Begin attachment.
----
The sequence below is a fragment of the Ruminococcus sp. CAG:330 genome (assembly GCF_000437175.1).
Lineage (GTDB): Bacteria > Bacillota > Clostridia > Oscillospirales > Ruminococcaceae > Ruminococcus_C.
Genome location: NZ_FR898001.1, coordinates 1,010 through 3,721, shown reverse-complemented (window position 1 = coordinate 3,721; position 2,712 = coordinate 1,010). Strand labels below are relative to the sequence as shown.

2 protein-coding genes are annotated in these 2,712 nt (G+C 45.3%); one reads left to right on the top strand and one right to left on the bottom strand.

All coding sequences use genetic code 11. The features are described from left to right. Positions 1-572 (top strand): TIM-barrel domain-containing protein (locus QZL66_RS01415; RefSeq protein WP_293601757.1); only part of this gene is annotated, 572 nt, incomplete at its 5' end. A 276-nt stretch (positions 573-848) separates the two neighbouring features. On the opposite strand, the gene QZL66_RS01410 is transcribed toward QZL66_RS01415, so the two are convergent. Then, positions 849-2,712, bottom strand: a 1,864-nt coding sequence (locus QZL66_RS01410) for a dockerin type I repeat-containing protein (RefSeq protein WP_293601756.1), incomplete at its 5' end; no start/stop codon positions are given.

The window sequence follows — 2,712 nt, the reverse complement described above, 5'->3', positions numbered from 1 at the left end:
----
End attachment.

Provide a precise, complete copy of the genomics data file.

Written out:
The sequence below is a fragment of the Ruminococcus sp. CAG:330 genome (assembly GCF_000437175.1).
Lineage (GTDB): Bacteria > Bacillota > Clostridia > Oscillospirales > Ruminococcaceae > Ruminococcus_C.
Genome location: NZ_FR898001.1, coordinates 1,010 through 3,721, shown reverse-complemented (window position 1 = coordinate 3,721; position 2,712 = coordinate 1,010). Strand labels below are relative to the sequence as shown.

2 protein-coding genes are annotated in these 2,712 nt (G+C 45.3%); one reads left to right on the top strand and one right to left on the bottom strand.

All coding sequences use genetic code 11. The features are described from left to right. Positions 1-572 (top strand): TIM-barrel domain-containing protein (locus QZL66_RS01415; RefSeq protein WP_293601757.1); only part of this gene is annotated, 572 nt, incomplete at its 5' end. A 276-nt stretch (positions 573-848) separates the two neighbouring features. On the opposite strand, the gene QZL66_RS01410 is transcribed toward QZL66_RS01415, so the two are convergent. Then, positions 849-2,712, bottom strand: a 1,864-nt coding sequence (locus QZL66_RS01410) for a dockerin type I repeat-containing protein (RefSeq protein WP_293601756.1), incomplete at its 5' end; no start/stop codon positions are given.

The window sequence follows — 2,712 nt, the reverse complement described above, 5'->3', positions numbered from 1 at the left end: